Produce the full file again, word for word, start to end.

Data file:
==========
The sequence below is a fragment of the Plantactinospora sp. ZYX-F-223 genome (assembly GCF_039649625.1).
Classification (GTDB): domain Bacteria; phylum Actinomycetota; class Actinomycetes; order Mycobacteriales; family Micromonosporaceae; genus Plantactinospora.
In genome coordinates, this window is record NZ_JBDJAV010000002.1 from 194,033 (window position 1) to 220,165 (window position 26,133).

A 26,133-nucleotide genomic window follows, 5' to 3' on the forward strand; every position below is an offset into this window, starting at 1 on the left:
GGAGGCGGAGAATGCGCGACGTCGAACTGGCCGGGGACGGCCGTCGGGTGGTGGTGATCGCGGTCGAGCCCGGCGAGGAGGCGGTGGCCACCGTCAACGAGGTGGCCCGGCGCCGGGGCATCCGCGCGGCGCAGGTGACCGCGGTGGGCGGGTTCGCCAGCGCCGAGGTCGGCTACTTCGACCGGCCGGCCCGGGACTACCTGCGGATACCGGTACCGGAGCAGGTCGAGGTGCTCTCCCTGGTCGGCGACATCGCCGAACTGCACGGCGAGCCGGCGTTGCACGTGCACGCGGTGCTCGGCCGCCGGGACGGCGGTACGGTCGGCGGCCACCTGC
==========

The sequence below is a fragment of the Plantactinospora sp. ZYX-F-223 genome (assembly GCF_039649625.1).
Classification (GTDB): domain Bacteria; phylum Actinomycetota; class Actinomycetes; order Mycobacteriales; family Micromonosporaceae; genus Plantactinospora.
In genome coordinates, this window is record NZ_JBDJAV010000002.1 from 194,033 (window position 1) to 220,165 (window position 26,133).

A 26,133-nucleotide genomic window follows, 5' to 3' on the forward strand; every position below is an offset into this window, starting at 1 on the left:
GGAGGCGGAGAATGCGCGACGTCGAACTGGCCGGGGACGGCCGTCGGGTGGTGGTGATCGCGGTCGAGCCCGGCGAGGAGGCGGTGGCCACCGTCAACGAGGTGGCCCGGCGCCGGGGCATCCGCGCGGCGCAGGTGACCGCGGTGGGCGGGTTCGCCAGCGCCGAGGTCGGCTACTTCGACCGGCCGGCCCGGGACTACCTGCGGATACCGGTACCGGAGCAGGTCGAGGTGCTCTCCCTGGTCGGCGACATCGCCGAACTGCACGGCGAGCCGGCGTTGCACGTGCACGCGGTGCTCGGCCGCCGGGACGGCGGTACGGTCGGCGGCCACCTGC